I thought it might be useful to take a look at a Hungarian analysis of the conflict. First a few things about Political Capital. It is a very successful political think-tank that became a mini-multinational; it moved beyond Hungary's borders and established an affiliated institute in Bulgaria. Political Capital also has an online newspaper called Hírszerző. I'm not crazy about their opinion pieces because some of their writers seem to be enamored with neo-conservatism that, thank God, seems to be passé. The Institute has a fairly large staff and besides offering political analysis it also serves as an advisory body to Magyar Demokrata Fórum, the moderate conservative party of Ibolya Dávid. As far as I'm concerned, some of their leading analysts are very good. Usually they concentrate on internal politics, and therefore I was somewhat surprised to see the group put out a paper on the Slovak-Hungarian controversy. Below I'm going to summarize their assessment of the situation.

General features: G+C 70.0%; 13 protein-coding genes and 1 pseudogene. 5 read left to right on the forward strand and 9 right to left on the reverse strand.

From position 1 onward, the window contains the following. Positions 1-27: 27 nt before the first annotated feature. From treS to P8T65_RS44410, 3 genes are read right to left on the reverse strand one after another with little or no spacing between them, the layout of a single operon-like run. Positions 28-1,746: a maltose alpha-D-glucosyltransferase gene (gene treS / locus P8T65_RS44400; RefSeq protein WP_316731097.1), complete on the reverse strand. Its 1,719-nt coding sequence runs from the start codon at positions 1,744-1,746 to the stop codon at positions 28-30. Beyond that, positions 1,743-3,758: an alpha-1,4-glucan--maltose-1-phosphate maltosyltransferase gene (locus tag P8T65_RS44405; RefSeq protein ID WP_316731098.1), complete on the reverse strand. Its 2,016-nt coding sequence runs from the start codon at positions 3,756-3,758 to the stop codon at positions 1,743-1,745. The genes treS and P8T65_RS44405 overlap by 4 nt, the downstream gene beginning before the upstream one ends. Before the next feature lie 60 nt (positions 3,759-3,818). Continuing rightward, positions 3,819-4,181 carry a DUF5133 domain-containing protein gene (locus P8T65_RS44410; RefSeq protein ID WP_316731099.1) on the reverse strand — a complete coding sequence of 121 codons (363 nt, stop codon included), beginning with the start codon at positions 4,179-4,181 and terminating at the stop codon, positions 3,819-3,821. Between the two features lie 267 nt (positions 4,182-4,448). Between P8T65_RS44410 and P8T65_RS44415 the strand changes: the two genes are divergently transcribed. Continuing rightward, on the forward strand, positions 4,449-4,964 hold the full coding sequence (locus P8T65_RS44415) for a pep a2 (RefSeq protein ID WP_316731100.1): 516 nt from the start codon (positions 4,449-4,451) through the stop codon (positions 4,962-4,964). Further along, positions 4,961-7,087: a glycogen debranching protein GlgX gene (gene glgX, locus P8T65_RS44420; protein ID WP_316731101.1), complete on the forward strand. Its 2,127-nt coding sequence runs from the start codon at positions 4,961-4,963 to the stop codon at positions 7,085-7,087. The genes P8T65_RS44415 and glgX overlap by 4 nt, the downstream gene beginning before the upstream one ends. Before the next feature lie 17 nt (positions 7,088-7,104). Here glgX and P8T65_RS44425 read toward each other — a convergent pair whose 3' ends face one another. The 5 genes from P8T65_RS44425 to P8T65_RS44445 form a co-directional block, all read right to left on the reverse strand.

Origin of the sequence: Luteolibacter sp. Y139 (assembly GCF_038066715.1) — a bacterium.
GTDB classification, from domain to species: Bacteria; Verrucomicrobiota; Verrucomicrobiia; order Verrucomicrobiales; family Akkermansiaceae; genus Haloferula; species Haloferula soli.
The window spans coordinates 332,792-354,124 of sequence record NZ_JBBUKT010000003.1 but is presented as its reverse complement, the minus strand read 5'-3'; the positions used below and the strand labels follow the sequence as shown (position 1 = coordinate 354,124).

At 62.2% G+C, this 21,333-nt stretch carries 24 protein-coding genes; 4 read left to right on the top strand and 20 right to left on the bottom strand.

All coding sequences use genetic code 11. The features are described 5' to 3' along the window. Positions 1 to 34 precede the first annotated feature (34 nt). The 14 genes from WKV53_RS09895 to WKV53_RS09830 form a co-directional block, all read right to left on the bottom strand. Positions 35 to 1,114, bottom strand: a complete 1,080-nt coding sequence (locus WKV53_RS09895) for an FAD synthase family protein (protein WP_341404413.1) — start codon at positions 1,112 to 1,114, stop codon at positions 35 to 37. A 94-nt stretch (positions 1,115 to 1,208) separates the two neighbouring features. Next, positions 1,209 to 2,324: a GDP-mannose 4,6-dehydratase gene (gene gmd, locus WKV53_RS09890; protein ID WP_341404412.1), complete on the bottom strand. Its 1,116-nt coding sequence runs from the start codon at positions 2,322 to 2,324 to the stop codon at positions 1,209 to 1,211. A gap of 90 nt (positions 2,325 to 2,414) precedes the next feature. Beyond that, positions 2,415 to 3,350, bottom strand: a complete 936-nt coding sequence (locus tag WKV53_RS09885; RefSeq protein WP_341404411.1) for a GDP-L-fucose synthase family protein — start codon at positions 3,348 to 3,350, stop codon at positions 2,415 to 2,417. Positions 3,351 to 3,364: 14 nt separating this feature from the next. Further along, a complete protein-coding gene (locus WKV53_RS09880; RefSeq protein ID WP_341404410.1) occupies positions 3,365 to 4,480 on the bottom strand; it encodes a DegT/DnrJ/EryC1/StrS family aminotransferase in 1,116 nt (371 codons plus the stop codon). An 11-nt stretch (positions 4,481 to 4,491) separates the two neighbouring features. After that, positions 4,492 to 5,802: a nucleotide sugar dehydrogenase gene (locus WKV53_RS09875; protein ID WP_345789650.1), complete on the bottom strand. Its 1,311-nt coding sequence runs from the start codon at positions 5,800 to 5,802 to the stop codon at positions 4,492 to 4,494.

At the very beginning the analysis states the obvious: the conflict has more than internal aspects. I assume the authors of the analysis felt that they had to say that up front because at least in Hungary there is the widespread belief that Robert Fico "is playing the nationalist card" for home consumption. After all, there will be elections in Slovakia next year. No, they claim, both countries are also keeping an eye on what kind of impression they make on the international community. The assessment of others is not immaterial in these difficult economic times. However, Political Capital believes that there is no solution that would satisfy Slovak and Hungarian public opinion as well as diplomatic interests.